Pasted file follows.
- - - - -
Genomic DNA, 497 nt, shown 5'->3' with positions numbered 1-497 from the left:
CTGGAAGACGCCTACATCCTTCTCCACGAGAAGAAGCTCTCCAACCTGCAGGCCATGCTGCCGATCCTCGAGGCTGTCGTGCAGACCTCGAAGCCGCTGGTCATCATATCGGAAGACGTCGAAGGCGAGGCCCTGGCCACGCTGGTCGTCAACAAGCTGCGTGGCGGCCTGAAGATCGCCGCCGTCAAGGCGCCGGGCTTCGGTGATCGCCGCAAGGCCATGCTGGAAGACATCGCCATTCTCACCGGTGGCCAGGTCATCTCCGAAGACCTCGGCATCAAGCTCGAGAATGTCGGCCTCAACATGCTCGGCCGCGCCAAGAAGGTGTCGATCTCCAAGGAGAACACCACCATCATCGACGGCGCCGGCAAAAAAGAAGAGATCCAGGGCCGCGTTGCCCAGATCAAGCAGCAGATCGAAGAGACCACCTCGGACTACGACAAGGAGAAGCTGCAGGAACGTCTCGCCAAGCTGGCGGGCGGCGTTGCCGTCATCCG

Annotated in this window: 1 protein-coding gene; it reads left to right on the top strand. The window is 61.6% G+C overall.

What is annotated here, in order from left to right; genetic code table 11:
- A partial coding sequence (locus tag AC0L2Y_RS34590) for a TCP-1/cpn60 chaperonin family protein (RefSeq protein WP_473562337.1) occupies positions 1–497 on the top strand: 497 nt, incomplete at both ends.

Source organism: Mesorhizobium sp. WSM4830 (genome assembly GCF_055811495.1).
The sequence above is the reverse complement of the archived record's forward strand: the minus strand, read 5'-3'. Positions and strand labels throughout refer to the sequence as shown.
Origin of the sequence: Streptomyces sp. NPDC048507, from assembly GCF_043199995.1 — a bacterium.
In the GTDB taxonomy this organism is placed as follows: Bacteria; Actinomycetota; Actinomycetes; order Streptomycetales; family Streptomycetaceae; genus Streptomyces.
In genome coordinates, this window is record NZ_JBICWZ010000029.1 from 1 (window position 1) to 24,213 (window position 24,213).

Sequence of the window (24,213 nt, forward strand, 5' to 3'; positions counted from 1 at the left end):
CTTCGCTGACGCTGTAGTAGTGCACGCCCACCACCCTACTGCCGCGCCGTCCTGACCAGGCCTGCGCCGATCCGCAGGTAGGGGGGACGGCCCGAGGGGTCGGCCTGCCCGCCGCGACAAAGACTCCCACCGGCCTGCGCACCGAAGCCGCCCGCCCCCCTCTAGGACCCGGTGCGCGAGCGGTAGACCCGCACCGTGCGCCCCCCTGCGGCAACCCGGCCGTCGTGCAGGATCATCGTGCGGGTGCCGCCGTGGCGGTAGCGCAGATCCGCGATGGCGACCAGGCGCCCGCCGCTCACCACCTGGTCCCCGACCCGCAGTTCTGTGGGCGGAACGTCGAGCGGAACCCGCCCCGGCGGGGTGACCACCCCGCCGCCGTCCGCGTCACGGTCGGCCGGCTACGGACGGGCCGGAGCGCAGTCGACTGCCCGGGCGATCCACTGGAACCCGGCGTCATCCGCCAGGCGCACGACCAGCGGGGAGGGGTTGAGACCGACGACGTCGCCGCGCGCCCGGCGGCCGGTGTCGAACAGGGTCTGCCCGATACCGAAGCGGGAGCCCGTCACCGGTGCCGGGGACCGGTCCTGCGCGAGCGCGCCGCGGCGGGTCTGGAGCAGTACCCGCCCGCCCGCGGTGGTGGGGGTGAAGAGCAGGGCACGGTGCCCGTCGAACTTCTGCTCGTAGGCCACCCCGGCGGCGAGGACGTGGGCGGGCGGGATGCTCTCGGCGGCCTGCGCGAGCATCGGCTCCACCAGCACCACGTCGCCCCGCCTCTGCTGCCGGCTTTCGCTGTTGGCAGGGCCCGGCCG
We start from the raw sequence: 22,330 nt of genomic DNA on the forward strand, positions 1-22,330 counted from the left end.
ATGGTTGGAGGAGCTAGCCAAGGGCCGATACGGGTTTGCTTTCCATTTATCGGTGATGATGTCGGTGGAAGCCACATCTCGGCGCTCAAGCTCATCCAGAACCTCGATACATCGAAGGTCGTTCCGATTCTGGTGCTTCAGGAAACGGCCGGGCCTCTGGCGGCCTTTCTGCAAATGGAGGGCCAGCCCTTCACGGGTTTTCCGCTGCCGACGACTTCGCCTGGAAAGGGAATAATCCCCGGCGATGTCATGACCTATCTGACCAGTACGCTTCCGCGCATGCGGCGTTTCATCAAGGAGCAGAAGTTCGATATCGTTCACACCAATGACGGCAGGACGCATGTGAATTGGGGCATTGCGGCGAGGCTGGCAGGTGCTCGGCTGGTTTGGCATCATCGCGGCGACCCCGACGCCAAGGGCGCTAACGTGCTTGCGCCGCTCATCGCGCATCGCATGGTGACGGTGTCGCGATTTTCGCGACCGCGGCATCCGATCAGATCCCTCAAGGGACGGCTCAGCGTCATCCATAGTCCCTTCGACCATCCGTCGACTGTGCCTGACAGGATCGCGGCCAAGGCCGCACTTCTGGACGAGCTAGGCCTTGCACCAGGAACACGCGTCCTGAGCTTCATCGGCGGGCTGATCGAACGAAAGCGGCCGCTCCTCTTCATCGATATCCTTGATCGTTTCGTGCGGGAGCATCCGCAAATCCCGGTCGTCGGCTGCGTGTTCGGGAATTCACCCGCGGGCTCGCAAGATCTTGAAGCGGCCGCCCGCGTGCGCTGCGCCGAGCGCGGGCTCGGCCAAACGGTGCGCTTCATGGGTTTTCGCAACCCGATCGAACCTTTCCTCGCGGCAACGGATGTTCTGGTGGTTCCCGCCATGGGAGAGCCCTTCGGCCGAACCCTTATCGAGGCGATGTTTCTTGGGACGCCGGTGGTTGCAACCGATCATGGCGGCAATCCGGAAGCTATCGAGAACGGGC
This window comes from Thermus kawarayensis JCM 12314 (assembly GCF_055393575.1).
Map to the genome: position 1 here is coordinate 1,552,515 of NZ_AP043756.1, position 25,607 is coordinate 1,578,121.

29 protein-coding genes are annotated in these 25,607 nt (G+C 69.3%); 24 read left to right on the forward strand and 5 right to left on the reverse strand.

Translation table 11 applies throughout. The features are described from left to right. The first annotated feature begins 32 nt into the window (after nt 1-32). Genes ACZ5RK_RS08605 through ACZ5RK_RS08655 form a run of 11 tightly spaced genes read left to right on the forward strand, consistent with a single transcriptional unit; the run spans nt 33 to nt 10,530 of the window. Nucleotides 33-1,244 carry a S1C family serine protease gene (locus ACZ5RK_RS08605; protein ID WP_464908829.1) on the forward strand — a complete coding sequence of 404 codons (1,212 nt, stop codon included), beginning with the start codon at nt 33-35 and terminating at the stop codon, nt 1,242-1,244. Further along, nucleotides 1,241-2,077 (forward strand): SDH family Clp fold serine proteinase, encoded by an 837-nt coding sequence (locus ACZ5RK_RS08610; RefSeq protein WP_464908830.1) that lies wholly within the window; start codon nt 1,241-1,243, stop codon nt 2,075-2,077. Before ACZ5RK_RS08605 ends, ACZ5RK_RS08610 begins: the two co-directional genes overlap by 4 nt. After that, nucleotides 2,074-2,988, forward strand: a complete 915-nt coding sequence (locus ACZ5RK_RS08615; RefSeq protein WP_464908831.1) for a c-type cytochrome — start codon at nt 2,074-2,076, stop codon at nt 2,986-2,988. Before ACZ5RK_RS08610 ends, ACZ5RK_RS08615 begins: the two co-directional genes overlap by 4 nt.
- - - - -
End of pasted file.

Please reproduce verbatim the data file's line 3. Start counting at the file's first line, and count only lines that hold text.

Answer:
Annotated in this window: 1 protein-coding gene; it reads left to right on the top strand. The window is 61.6% G+C overall.